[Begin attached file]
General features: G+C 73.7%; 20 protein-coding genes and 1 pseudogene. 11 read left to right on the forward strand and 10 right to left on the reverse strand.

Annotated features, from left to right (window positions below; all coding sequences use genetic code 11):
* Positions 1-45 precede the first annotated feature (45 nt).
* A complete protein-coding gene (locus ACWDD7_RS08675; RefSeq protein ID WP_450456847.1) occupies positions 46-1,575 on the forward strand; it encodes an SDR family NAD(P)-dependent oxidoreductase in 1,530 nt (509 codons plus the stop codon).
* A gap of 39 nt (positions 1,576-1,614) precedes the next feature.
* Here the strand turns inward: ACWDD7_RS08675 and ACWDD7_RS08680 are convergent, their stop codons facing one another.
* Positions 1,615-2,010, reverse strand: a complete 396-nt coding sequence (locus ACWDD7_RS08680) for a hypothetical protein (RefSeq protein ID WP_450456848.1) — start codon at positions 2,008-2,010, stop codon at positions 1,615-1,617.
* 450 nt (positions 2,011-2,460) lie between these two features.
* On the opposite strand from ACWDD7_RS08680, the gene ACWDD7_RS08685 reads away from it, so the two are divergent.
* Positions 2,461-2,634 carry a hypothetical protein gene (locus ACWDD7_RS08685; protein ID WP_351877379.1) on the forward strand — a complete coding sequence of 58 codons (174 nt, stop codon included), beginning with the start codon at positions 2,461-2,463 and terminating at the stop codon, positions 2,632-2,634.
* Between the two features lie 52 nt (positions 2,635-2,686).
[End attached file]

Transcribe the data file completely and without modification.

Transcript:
General features: G+C 73.7%; 20 protein-coding genes and 1 pseudogene. 11 read left to right on the forward strand and 10 right to left on the reverse strand.

Annotated features, from left to right (window positions below; all coding sequences use genetic code 11):
* Positions 1-45 precede the first annotated feature (45 nt).
* A complete protein-coding gene (locus ACWDD7_RS08675; RefSeq protein ID WP_450456847.1) occupies positions 46-1,575 on the forward strand; it encodes an SDR family NAD(P)-dependent oxidoreductase in 1,530 nt (509 codons plus the stop codon).
* A gap of 39 nt (positions 1,576-1,614) precedes the next feature.
* Here the strand turns inward: ACWDD7_RS08675 and ACWDD7_RS08680 are convergent, their stop codons facing one another.
* Positions 1,615-2,010, reverse strand: a complete 396-nt coding sequence (locus ACWDD7_RS08680) for a hypothetical protein (RefSeq protein ID WP_450456848.1) — start codon at positions 2,008-2,010, stop codon at positions 1,615-1,617.
* 450 nt (positions 2,011-2,460) lie between these two features.
* On the opposite strand from ACWDD7_RS08680, the gene ACWDD7_RS08685 reads away from it, so the two are divergent.
* Positions 2,461-2,634 carry a hypothetical protein gene (locus ACWDD7_RS08685; protein ID WP_351877379.1) on the forward strand — a complete coding sequence of 58 codons (174 nt, stop codon included), beginning with the start codon at positions 2,461-2,463 and terminating at the stop codon, positions 2,632-2,634.
* Between the two features lie 52 nt (positions 2,635-2,686).